PARSHAT KI TAVO (Deuteronomy 26:1 – 29:8)
Efrat, Israel – “Cursed be the individual who does not carry aloft the words of this Torah.” (Deuteronomy 27:26)
Although I have been blessed with many magnificent students over my five decades of teaching, I shall never forget the piercing words penned by one of my most treasured students, who suddenly and inexplicably turned away from a Torah way of life. For a time he refused to answer any of my heartfelt entreaties for a dialogue — before eventually leaving a poem at my home. In part, it read:
Beloved teacher, both of us are often blind; you do not always see how much you taught me and I do not always see how much I learned from you. You think I took the Tablets of Testimony and threw them insolently at your feet. That’s not at all what happened. The commandments merely became too heavy in my hands, and they fell to the ground.
As a Torah educator, I still feel the searing pain of losing students such as this one, in whom I had seen so much potential. It led me to difficult questions of myself: Where had I gone wrong as an educator? To what extent was I responsible for his decision?
These questions bring to mind a verse from this week’s Torah portion, Parshat Ki Tavo, which announces blessings for those who observe specific Biblical commands, and curses for those who reject them. The final denunciation, however, “Cursed be the individual who does not carry aloft the words of this Torah” (Deuteronomy 27:26), is difficult to define. To what is this verse referring?
The Talmud Yerushalmi (Sota 7:4) pointedly asks, in rhetorical fashion, “Is there a Torah that falls down?” Indeed, the answer is, yes, there is, and Rabbi Shimon Ben Halafta specifies the responsible party for this tragedy: the spiritual leaders of the Jewish community!
While spiritual leaders can be measured to a certain extent by whether those in their care are completely observant of the Torah’s teachings, their true mettle is tested by how they respond when their students fall short. Moses demonstrates how a teacher should react in such a situation. Upon witnessing the Jews serving the Golden Calf, he realizes that he has not succeeded in carrying aloft the Torah, given that a mere forty days after temporarily ascending Mount Sinai, his people had departed from its ways so quickly. Thus, he casts the Tablets of the Covenant to the ground, smashing them.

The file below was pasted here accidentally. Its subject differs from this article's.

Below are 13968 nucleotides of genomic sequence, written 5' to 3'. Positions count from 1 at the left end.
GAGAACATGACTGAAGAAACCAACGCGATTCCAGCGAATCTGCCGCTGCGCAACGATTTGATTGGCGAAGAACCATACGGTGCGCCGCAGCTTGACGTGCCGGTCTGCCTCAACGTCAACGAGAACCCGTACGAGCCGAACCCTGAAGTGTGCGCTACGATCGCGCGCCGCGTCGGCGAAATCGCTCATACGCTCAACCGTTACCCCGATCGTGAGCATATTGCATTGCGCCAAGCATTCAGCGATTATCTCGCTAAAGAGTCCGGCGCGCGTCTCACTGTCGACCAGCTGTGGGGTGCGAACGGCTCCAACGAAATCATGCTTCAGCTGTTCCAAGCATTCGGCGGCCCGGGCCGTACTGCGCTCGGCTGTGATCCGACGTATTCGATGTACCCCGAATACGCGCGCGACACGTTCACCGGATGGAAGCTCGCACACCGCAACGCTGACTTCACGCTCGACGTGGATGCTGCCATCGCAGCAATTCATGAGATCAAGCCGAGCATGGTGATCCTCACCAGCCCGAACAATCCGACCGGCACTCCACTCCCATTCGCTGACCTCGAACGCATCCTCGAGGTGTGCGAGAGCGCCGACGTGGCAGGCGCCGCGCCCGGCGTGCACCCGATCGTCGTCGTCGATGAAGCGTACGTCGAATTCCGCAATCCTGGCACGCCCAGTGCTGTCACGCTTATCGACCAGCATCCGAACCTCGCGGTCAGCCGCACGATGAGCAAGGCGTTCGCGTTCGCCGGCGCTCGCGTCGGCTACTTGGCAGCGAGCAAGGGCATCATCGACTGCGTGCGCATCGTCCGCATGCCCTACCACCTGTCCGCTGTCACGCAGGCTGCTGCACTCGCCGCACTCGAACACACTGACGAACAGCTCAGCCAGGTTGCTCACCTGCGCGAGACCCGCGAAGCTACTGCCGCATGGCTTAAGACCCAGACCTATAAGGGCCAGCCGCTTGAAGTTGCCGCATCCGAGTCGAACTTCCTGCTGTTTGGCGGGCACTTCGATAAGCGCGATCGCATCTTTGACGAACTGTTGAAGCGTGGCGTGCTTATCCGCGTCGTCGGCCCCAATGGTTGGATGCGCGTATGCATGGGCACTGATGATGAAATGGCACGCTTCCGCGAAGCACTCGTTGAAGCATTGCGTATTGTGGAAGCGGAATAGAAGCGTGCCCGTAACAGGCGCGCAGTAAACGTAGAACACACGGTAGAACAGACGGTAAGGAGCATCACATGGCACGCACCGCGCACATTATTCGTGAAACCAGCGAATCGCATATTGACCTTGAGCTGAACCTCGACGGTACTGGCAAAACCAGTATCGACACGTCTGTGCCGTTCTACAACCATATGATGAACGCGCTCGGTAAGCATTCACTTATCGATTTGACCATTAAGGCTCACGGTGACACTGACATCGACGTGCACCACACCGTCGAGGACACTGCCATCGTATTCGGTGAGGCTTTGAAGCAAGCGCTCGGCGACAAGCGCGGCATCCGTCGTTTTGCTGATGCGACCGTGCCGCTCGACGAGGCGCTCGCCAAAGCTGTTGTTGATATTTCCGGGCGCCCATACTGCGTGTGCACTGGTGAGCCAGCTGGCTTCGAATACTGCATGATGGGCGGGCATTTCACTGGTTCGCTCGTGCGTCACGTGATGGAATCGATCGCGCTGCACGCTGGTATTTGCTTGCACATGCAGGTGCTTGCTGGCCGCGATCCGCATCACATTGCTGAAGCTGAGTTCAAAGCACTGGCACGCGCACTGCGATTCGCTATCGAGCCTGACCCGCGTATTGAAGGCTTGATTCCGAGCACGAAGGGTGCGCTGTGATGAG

At that moment, God saw the profound responsibility that Moses took upon himself for the broken tablets, and, according to the Yerushalmi (ibid.) placed within Moses’ heart the words of King Josiah: “It is upon me to carry aloft [the words of the Torah]”. Hence the Almighty commands Moses to sculpt two tablets just like the earlier two which had been broken (Ex. 34:1).
Fascinatingly enough, this verse is the very source for the Oral Law, specifically unique to the Second Tablets (Midrash Shemot Rabba, ad loc.), and which consists of the input of the Sages in every generation to ensure that the Torah continues to be carried aloft.
The Torah “falls” when the Jewish People do not uphold its laws and values. Once the Oral Law – the application of the Torah in every generation – was placed in the hands of the rabbis and teachers, it becomes these leaders’ obligation to make certain that it is a Torah of love and a nourishing source of life.
Indeed, it is the responsibility of the spiritual leaders of every generation to see to it that the Torah becomes, in the eyes of the Jewish People, neither so light – of such little significance that it can be easily discarded – nor so heavy and onerous that it can hardly be borne. Those who teach God’s Torah must help every Jew feel and understand the loving embrace of Torah, the profound wisdom of Torah, the timeliness and timelessness of Torah.